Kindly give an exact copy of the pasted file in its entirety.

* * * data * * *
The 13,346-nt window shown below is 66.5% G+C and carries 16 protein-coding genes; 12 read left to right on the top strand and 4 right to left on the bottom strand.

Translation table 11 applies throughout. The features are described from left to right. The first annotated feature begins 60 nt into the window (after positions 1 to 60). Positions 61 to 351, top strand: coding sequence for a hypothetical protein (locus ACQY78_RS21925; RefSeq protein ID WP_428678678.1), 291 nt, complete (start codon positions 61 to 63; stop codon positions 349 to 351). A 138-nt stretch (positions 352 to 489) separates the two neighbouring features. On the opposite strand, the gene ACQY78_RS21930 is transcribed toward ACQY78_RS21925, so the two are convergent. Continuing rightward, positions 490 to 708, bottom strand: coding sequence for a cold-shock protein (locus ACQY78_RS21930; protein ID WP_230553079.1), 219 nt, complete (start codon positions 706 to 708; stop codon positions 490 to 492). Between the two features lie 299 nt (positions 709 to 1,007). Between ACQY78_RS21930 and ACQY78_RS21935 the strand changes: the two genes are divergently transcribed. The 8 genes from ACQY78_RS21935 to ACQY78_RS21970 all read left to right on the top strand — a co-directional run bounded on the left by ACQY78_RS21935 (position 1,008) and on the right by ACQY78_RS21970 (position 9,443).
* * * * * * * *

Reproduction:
The 13,346-nt window shown below is 66.5% G+C and carries 16 protein-coding genes; 12 read left to right on the top strand and 4 right to left on the bottom strand.

Translation table 11 applies throughout. The features are described from left to right. The first annotated feature begins 60 nt into the window (after positions 1 to 60). Positions 61 to 351, top strand: coding sequence for a hypothetical protein (locus ACQY78_RS21925; RefSeq protein ID WP_428678678.1), 291 nt, complete (start codon positions 61 to 63; stop codon positions 349 to 351). A 138-nt stretch (positions 352 to 489) separates the two neighbouring features. On the opposite strand, the gene ACQY78_RS21930 is transcribed toward ACQY78_RS21925, so the two are convergent. Continuing rightward, positions 490 to 708, bottom strand: coding sequence for a cold-shock protein (locus ACQY78_RS21930; protein ID WP_230553079.1), 219 nt, complete (start codon positions 706 to 708; stop codon positions 490 to 492). Between the two features lie 299 nt (positions 709 to 1,007). Between ACQY78_RS21930 and ACQY78_RS21935 the strand changes: the two genes are divergently transcribed. The 8 genes from ACQY78_RS21935 to ACQY78_RS21970 all read left to right on the top strand — a co-directional run bounded on the left by ACQY78_RS21935 (position 1,008) and on the right by ACQY78_RS21970 (position 9,443).